Locks, lights, out of sight

Staffer talks about her experience during a real life lock down

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Locks, lights, out of sight

Staffer Makenzie Schiable-Herold, 10

Staffer Makenzie Schiable-Herold, 10

Staffer Makenzie Schiable-Herold, 10

Staffer Makenzie Schiable-Herold, 10

Makenzie Schaible-Herold, Staffer

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     No one realizes how scary going into lock down is until you are in one. Not being able to go anywhere, not knowing what is actually happening just outside the door.  Just the thought of someone or something coming through a window or door, even if they’re locked and no one can be seen, in my opinion, is one of the scariest feelings.

     I was in my first real lock down in 5th grade. It was at the end of the school day, right before we were released to go home. It had been a very long day and I was ready to see my little brother who was in second grade at the time. At first, the teacher didn’t tell us what was going on, all we knew was that we had to be quiet and it wasn’t a drill.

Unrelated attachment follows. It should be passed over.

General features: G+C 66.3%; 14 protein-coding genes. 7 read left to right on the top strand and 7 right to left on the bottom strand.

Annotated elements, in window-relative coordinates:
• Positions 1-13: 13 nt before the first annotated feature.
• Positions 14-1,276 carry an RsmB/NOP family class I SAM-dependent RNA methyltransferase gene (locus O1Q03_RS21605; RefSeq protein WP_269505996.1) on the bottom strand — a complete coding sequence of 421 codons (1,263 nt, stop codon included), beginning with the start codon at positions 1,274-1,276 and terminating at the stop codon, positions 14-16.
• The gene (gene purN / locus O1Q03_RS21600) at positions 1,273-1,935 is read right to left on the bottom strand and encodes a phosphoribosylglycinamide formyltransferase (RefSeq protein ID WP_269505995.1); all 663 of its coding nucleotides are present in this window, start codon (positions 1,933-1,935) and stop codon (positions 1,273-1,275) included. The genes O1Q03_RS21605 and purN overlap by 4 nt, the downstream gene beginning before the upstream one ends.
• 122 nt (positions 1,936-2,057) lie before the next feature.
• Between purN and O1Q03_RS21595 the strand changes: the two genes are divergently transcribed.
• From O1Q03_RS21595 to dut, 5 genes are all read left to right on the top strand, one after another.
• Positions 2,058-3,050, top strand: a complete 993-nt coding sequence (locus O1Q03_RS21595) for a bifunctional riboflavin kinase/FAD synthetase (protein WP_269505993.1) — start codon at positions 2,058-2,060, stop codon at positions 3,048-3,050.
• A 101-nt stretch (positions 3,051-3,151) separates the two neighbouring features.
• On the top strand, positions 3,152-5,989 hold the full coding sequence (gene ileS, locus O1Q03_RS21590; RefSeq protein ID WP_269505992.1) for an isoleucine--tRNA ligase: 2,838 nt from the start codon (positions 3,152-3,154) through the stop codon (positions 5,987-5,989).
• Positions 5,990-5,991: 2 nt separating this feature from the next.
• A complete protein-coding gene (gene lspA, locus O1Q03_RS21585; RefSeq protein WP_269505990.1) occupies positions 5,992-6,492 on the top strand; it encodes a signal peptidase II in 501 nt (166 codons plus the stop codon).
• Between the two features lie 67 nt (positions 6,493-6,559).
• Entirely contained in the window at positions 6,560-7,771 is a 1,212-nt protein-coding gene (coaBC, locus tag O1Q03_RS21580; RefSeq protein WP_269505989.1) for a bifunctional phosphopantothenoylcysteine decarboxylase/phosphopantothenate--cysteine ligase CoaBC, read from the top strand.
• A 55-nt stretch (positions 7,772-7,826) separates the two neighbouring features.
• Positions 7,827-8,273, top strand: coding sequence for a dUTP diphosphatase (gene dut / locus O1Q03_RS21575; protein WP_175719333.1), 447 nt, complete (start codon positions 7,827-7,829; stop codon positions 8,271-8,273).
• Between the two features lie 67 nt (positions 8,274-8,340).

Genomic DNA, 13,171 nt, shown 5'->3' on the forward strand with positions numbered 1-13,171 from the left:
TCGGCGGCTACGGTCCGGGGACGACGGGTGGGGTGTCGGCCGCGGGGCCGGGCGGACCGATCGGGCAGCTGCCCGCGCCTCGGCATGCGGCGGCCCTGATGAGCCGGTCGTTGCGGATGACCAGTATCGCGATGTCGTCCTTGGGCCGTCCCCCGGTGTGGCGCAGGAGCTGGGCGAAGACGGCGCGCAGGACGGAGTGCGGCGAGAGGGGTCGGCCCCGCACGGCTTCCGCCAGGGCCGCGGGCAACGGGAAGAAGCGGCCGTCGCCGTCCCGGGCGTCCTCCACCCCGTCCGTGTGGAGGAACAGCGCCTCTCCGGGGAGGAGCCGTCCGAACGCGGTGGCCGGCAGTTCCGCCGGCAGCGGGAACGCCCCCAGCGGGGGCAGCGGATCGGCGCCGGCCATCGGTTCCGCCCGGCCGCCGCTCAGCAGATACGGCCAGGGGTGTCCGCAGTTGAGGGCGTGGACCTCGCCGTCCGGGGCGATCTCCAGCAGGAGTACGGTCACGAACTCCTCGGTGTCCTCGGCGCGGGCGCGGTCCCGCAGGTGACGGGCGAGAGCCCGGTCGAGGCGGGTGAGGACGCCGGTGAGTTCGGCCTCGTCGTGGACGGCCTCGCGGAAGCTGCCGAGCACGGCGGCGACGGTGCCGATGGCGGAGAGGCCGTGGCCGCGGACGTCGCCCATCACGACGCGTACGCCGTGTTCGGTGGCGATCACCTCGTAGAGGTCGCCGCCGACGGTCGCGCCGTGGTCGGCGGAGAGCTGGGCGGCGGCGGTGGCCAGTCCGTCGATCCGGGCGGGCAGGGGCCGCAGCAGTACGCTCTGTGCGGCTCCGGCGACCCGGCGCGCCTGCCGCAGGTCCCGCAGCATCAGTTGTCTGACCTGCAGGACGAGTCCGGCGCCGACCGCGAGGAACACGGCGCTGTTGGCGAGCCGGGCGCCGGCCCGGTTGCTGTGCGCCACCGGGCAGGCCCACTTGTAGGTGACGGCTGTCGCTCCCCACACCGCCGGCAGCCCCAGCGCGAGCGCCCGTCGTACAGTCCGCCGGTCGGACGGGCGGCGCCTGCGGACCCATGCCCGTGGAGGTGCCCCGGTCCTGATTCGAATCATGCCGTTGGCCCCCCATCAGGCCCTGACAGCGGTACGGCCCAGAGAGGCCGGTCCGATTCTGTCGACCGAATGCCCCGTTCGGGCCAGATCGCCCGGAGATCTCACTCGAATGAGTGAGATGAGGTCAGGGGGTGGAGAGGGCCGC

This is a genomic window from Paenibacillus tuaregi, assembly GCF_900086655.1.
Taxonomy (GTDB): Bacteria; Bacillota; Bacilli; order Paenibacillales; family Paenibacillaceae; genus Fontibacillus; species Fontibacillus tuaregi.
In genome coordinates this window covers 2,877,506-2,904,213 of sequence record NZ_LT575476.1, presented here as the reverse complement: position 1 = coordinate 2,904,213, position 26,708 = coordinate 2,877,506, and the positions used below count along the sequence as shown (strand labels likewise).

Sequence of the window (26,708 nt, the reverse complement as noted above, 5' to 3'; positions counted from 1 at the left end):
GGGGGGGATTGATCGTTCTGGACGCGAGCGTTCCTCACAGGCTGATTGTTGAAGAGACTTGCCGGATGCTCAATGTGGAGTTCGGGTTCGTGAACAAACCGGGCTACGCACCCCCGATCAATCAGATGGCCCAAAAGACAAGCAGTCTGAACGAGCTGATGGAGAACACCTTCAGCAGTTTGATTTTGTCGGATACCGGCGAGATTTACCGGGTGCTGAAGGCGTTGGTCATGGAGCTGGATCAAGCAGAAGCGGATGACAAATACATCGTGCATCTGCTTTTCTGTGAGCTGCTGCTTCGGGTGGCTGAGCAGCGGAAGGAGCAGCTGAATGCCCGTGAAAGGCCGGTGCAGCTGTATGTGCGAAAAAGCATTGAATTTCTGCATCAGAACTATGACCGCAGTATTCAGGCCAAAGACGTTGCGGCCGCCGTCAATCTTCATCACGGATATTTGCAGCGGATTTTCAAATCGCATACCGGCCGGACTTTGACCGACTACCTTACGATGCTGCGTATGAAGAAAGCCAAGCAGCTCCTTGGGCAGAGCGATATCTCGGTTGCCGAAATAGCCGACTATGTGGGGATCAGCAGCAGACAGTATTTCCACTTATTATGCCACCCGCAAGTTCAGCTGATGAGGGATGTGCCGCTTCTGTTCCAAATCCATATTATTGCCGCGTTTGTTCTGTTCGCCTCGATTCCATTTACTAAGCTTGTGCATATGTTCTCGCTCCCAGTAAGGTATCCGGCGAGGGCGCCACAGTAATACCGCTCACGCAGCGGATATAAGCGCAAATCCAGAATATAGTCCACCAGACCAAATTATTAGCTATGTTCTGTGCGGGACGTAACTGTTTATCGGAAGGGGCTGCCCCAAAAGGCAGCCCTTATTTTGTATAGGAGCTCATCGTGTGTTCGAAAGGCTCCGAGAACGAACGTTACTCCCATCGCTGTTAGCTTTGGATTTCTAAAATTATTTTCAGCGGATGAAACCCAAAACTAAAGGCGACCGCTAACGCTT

After about 30 minutes she came and sat next to us and explained what was going on. There was a criminal with a gun in the neighborhood across the street from the school. After two hours the cops found the man and we were released from the school. 

     I was in my second lock down when I was in 8th grade. A kid at school had brought a knife and drugs to school. All I remember from that day was seeing my best friend walk out of the cafeteria and the guy who brought the weapon to school walkout. We were released from lunch and about two minutes later an announcement was made that we were going into lock down. My friends and I went to the closest room. I started breathing heavy and my heart started to feel like it was about to jump out of my chest. 

     Not knowing where my best friend was, was a very scary thing. At the end of the lock down, I ran out of the class and looked in most of the classrooms until I heard my name from the other side of the hallway. When we found each other I ran and I think we hugged for a good five minutes. At the end of the day, everything turned out fine. The crazy guy went to juvie and we were safe again.

     Going through these things made me a little different. It definitely messed with my head, because I still don’t understand why people think it necessary to do something like that. Now that I’m in high school, I know that a drill is a drill but it’s still pretty terrifying.